Fatty Acid Ethanolamides (FAEs) Metabolism: new insights into inflammation modulation


Cisquella Serra, Marina


Fatty acid ethanolamides are a large family of endogenous lipid mediators that perform various functions throughout the body. For this reason, they have aroused great interest over time. As N-palmitoylethanolamide accumulates during inflammatory processes, this lipid has emerged as a powerful pharmaceutical target due to its anti-inflammatory, analgesic and neuroprotective properties.
In animals, PEA biosynthesis is performed on demand and its degradation is catalyzed by N-Acetylethanolamine acid amidase (NAAA). NAAA decreases endogenous levels of PEA causing the formation of its lipid antagonist, palmitic acid (PA). It has been confirmed that during the development of neurodegenerative diseases, palmitic acid plays an important role in increasing inflammatory processes. However, the role of NAAA in controlling PEA activity is still unknown. For this reason, the generation of NAAA inhibitors has begun to emerge to understand their physiological role in the body.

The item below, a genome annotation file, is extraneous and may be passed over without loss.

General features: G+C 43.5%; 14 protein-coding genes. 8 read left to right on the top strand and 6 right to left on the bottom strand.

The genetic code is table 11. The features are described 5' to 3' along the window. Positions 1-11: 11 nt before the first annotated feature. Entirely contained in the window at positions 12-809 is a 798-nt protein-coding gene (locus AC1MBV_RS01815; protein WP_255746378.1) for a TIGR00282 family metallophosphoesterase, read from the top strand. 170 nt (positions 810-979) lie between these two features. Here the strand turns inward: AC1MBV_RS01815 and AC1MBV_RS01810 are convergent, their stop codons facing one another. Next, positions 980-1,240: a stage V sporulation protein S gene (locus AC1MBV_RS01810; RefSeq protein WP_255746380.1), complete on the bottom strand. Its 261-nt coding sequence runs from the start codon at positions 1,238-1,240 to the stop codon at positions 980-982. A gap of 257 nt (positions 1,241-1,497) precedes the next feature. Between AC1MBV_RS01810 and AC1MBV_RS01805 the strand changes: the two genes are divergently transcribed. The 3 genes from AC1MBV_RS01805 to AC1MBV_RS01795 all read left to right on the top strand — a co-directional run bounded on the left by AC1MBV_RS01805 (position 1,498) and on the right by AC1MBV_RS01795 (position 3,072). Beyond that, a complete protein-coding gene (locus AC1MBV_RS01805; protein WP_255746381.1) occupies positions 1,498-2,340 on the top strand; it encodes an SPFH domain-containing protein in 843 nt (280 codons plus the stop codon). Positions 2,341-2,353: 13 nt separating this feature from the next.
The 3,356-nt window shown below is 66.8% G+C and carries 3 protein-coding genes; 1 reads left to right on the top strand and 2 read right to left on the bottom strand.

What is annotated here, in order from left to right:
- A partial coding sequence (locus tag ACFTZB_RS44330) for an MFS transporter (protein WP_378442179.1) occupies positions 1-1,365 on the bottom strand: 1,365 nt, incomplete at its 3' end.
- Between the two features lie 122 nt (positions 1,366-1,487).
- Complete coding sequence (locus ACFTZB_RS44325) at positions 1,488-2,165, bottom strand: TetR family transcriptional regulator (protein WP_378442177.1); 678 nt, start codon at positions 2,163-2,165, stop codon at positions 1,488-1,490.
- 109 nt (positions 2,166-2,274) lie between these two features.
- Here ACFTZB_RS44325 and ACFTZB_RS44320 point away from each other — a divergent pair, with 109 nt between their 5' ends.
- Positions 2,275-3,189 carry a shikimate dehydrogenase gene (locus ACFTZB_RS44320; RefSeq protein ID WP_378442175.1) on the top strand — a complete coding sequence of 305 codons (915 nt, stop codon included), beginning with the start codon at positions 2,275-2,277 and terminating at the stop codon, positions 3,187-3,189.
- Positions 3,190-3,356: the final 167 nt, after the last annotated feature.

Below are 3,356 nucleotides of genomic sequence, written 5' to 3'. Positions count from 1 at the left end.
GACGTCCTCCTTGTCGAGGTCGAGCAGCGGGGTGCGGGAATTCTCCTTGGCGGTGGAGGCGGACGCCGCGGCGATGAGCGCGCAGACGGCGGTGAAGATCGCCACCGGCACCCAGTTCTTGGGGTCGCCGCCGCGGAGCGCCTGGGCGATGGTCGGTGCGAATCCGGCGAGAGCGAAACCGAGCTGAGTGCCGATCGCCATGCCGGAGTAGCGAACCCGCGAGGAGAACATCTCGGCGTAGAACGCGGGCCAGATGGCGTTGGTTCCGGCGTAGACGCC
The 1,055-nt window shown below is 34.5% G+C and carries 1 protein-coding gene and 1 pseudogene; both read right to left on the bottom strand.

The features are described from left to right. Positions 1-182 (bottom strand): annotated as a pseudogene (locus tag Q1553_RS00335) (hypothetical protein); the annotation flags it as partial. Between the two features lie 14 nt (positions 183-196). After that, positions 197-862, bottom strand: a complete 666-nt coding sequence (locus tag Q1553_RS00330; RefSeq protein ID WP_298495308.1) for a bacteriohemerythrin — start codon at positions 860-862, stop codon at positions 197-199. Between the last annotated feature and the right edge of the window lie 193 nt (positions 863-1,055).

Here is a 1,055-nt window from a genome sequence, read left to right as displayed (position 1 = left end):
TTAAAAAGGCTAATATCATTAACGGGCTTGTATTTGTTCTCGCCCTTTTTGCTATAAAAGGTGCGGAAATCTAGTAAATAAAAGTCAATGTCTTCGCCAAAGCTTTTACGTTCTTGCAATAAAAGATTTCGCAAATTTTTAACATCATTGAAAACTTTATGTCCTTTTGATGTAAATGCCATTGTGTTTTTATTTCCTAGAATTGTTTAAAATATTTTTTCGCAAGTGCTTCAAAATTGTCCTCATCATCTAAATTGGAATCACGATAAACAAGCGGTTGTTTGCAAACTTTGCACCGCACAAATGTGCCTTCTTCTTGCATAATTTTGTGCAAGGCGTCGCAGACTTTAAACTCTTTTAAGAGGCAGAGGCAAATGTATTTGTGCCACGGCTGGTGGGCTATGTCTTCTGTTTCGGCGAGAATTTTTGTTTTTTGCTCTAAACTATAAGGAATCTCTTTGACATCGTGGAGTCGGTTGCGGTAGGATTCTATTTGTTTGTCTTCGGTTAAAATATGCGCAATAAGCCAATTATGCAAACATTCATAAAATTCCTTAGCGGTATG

This work focuses on reviewing the biosynthesis of PEA and its degradation in addition to its therapeutic properties during pathological processes. Furthermore, a design study is proposed to measure the levels of PEA and PA in different cell lines and thus, be able to acquire a better knowledge of the function of NAAA.



Piomelli, Daniele
Semino Margrett, Carlos E.


IQS SE - Undergraduate Program in Biotechnology